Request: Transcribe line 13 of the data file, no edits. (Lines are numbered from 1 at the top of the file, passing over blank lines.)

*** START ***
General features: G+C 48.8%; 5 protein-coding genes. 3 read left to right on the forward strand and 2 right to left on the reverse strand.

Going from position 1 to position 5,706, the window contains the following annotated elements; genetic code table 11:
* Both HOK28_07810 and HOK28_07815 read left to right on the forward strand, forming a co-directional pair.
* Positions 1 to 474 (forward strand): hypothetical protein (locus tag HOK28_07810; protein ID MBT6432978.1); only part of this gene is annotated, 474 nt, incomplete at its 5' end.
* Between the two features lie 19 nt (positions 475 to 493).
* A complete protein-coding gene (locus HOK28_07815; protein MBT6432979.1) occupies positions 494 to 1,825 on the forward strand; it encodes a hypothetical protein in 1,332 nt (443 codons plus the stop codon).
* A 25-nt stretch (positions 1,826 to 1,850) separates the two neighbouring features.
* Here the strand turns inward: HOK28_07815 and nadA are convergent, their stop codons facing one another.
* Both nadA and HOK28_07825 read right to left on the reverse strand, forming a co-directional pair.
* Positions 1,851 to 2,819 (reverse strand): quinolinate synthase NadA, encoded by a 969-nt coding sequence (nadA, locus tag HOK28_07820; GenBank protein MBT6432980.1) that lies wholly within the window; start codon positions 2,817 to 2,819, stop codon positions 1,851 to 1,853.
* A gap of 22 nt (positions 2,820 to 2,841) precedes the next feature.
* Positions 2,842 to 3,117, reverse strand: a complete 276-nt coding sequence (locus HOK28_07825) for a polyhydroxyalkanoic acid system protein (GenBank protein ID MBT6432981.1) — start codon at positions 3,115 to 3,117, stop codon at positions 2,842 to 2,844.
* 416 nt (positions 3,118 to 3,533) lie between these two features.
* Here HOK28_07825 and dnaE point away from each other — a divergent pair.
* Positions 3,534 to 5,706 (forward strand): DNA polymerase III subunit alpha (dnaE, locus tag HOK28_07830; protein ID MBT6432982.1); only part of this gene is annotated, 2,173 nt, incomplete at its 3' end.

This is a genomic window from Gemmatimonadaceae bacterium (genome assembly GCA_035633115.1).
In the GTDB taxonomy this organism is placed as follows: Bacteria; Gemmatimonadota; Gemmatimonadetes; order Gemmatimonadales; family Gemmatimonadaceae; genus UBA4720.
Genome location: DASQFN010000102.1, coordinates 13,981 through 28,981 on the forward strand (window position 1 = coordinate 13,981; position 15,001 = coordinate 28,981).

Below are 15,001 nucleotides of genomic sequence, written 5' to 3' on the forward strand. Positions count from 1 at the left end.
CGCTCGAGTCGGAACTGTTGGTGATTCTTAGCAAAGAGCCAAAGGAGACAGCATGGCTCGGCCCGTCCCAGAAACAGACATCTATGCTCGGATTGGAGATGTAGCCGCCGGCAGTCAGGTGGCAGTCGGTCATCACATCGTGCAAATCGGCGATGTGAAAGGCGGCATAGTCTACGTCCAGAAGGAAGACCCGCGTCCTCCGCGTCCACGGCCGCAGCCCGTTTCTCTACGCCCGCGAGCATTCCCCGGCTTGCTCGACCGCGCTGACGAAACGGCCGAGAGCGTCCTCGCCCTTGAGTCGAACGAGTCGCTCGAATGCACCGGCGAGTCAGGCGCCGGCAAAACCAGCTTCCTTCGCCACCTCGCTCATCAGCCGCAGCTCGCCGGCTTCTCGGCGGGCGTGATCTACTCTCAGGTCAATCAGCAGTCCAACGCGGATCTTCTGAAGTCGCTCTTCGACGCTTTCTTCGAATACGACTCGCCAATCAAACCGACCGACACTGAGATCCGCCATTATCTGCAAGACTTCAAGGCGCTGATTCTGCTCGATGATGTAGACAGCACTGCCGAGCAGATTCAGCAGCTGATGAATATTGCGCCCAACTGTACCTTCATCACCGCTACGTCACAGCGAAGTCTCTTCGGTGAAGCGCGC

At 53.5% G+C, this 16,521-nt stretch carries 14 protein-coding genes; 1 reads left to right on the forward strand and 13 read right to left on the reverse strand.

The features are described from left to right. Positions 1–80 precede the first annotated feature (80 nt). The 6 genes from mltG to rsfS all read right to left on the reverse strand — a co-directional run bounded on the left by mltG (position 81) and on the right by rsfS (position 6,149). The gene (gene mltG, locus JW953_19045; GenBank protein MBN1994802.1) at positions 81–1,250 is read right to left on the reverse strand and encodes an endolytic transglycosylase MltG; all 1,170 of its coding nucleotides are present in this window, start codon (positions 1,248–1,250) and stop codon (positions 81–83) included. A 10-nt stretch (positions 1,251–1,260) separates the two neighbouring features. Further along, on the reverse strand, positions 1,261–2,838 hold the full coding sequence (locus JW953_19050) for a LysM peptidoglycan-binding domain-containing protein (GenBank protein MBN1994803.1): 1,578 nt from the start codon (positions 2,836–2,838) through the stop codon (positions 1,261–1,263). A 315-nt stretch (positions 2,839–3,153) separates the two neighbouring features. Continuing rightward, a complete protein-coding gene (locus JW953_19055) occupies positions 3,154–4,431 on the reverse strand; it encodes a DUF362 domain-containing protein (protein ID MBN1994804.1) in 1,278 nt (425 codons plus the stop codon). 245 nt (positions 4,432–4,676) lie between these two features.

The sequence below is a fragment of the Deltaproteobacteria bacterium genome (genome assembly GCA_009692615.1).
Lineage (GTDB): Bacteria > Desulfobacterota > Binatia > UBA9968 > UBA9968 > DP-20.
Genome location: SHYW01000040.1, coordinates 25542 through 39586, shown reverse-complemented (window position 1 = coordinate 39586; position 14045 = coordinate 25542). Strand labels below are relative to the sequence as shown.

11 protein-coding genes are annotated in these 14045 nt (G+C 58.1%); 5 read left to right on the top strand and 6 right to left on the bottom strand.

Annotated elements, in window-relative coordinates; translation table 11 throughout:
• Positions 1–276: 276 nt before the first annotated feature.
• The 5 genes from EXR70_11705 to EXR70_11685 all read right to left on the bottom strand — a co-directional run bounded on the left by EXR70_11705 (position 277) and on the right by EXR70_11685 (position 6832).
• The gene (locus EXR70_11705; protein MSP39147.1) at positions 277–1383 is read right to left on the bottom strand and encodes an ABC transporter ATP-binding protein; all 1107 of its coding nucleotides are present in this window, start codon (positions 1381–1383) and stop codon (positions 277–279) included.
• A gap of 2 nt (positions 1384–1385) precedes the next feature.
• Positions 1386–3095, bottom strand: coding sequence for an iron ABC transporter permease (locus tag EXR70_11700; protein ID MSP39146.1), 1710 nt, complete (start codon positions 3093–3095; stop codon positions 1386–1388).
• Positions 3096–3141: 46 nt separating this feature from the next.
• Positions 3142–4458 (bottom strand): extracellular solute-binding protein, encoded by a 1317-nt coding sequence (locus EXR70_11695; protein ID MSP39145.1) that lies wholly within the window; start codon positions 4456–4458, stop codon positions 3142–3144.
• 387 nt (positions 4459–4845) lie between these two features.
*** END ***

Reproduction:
* 416 nt (positions 3,118 to 3,533) lie between these two features.